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  • Hister Beetle - (Acritus spp.)

    Hister Beetle - (Acritus spp.)

    Hister Beetles do not hiss or make noise. They are tiny scavengers that take advantage of their situation.

    Picture of Hister Beetle
    Staff Writer (1/21/2014): There are a large variety of Hister Beetles and most species have not been studied. These tiny beetles can be found making homes anywhere and out of anything. They are so small, when they tuck their legs under themselves, they can be mistaken for tiny black seeds. This could be a defense mechanism.

    Some species live in trees, others in abandoned rodent burrows. Some species eat only fungi, while others eat anything they can find including animal dung and rotting produce. The family of Hister Beetles has been efficient at carving out a niche for its individual species, varying it based on each beetle's environment and circumstances.

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    Details of the:
    Hister Beetle

    Category: Beetle
    Common name: Hister Beetle
    Scientific Name: Acritus spp.
    Other Names: Clown Beetle

      Kingdom: Animalia
       Phylum: Arthropoda
        Class: Insecta
         Order: Coleoptera
          Family: Histeridae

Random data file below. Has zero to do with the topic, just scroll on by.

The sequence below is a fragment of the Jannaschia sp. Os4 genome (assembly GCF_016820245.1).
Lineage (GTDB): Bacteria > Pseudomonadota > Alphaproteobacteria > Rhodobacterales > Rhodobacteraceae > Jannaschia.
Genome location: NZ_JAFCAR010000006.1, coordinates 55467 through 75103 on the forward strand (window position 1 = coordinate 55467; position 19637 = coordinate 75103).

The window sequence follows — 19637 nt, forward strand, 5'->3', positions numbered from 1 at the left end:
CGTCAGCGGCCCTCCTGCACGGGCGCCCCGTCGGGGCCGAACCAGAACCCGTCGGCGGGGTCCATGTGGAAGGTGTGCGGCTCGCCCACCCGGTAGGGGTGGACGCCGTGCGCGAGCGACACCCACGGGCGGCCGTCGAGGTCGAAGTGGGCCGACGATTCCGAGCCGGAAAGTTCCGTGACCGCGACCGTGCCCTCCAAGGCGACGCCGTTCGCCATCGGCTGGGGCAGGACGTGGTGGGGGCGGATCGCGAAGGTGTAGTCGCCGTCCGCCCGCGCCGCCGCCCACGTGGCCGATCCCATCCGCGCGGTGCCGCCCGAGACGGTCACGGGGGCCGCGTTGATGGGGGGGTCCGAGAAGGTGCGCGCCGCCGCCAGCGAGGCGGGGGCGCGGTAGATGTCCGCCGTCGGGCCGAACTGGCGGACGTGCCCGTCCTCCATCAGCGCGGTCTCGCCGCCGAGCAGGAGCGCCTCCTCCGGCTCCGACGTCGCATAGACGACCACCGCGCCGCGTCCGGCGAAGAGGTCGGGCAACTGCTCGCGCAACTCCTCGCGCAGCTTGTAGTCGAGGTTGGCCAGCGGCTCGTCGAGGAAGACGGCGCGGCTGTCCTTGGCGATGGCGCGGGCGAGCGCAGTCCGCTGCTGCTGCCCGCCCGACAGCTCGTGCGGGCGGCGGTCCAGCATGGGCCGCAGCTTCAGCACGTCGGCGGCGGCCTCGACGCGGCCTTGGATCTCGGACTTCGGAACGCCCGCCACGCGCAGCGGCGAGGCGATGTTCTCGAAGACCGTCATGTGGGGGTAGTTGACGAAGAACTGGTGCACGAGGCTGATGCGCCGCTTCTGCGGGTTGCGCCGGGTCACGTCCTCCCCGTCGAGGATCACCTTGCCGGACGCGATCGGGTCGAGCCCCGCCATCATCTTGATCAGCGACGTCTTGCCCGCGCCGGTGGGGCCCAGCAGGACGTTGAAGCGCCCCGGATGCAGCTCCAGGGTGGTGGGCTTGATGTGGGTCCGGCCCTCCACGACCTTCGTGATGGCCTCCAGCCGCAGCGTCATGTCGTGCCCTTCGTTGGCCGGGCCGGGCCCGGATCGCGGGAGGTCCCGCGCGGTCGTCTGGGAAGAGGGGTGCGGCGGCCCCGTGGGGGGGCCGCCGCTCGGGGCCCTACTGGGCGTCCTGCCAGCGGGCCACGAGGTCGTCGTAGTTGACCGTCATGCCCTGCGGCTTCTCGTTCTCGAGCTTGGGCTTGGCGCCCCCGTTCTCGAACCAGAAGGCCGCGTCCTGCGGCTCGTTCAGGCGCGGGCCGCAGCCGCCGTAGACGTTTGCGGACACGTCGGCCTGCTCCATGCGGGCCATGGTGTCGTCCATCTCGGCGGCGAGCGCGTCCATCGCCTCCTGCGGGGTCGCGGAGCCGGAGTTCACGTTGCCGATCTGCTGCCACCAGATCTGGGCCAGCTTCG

Genus: Acritus
            Species: spp.

    Size (Adult, Length): 1mm to 10mm (0.04in to 0.39in)

    Identifying Colors: black

    Additional Descriptors: small, seeds

    North American Reach (Though Not Limited To*): Alabama; Alaska; Arizona; Arkansas; California; Colorado; Connecticut; Delaware; Florida; Georgia; Hawaii; Idaho; Illinois; Indiana; Iowa; Kansas; Kentucky; Louisiana; Maine; Maryland; Massachusetts; Michigan; Minnesota; Mississippi; Missouri; Montana; Nebraska; Nevada; New Hampshire; New Jersey; New Mexico; New York; North Carolina; North Dakota; Ohio; Oklahoma; Oregon; Pennsylvania; Rhode Island; South Carolina; South Dakota; Tennessee; Texas; Utah; Vermont; Virginia; Washington; West Virginia; Wisconsin; Wyoming; Alberta; British Columbia; Manitoba; New Brunswick; Newfoundland and Labrador; Nova Scotia; Ontario; Prince Edward Island; Quebec; Saskatchewan; Mexico

    * Keep in mind that an insect's reach is not limited by lines on a map and therefore may appear in areas/regions/states beyond those listed above.

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